This blog post is written by Ahmed Goher (Economic Research Forum)
In an attempt to understand the causal relationship between democracy and development, Adam Przeworski, Carroll and Milton Professor of Politics and (by courtesy) Economics at New York University, took over from Ibrahim Elbadawi and presented ‘ Democracy, Elections, and Development’ in the first session of ERF’s 21st Annual Conference that kicked off March 20 in Gammarth, Tunisia.
Przeworski began by expressing his optimism towards the future of the region, emphasizing that he was not dissuaded by the terrorist incident that took place only two days prior to the conference, claiming the lives of over 20 individuals at Tunis’ Bardo Museum.
Przeworski then proceeded to ambitiously summarize two enormous bodies of economic and political literature to make sense of the complex relationship between development and democracy. According to Przeworski, the complexity of the matter means that for the large part very few things are certain, largely since econometrics fails to reject the many brilliant, albeit sometimes divergent, postulated theories. The one thing Przeworski claims we can be certain of is that democracies do not grow slower than non-democracies; determining whether democracies grow faster, however, “is next to impossible to tell.” For one thing, notions of democracy are diverse, different variables (e.g., GDP or levels of growth) are often taken into account, and the way in which the data itself is organized also differs largely among economists. The result: divergent results that only make this topic more complex and hard to understand.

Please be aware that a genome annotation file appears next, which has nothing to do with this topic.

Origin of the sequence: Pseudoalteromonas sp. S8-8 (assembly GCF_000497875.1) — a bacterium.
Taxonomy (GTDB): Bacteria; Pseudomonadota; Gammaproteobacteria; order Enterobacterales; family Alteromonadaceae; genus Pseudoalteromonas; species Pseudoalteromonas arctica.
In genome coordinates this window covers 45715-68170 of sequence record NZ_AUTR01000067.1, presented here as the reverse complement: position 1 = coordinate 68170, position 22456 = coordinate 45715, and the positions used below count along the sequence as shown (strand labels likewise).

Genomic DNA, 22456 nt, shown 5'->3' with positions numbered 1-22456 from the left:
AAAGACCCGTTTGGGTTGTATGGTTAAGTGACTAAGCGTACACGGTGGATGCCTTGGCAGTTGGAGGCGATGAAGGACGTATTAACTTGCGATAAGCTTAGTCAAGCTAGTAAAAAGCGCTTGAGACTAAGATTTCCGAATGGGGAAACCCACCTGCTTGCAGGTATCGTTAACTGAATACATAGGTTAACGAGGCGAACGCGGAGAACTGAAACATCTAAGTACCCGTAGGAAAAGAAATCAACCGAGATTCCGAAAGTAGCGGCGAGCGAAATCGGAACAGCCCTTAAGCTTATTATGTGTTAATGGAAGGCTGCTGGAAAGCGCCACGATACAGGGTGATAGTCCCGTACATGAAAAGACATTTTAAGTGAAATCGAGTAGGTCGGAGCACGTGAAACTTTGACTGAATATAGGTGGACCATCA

Moreover, Przeworski outlines three ways of thinking about democracy and three operlizations of such thought, which poses further problems for econometrics. While some will focus on competitive elections as a measure of democracy, others focus on constraints on the chief executive and others on so-called measures of “freedom,” of which Przeworski is highly skeptical of.
In the end, Przeworski concludes that while not a single study since 1980 shows that non-democracies grow faster than democracies, we cannot assert that democracies grow faster than non-democracies. “There is no final word on the matter,” he says.
When it comes to the relationship between development and democracy, the matter is also very similar. However, one thing Przeworski believes is quite certain is that once established in wealthy, high-income societies, democracies are certain to survive regardless of any wars, riots and financial crises they might experience.
Still, on the matter of whether economic development generates democracy, results are largely divergent and inconclusive, giving rise to “endless controversy.”
On the issue of elections, Przeworski believes that they have a survival effect on regimes, as elections make all kinds of regimes last longer than they otherwise would have. “Even new dictators hold elections to show people that they have some independent source of support,” Przeworski explains.
Moreover, alternation in the office of chief executive plays a crucial role in consolidating democracy, since once one alternation of power occurs, subsequent alternations more likely and regime breakdown becomes highly unlikely, Przeworski argues. Such alternation is nevertheless exceedingly difficult. In fact, as of 2009, 68 countries in the world, including China and Russia, never experienced alternation in the office of the chief executive. This is partially due to the unclear fate autocracies face if they lose elections.
Przeworski also notes that per econometric regressions, growth does not matter for breakdowns, but unemployment may matter. For instance, Polish citizens were willing to suffer lower wages and inflation during transition but not willing to suffer unemployment.
In the end, Przeworski echoes Elbadawi’s findings that democracies offer more economic stability than autocratic regimes. While they may grow at a slower rate, they do not face the sort of acute “ups and downs” that are usually seen in autocracies.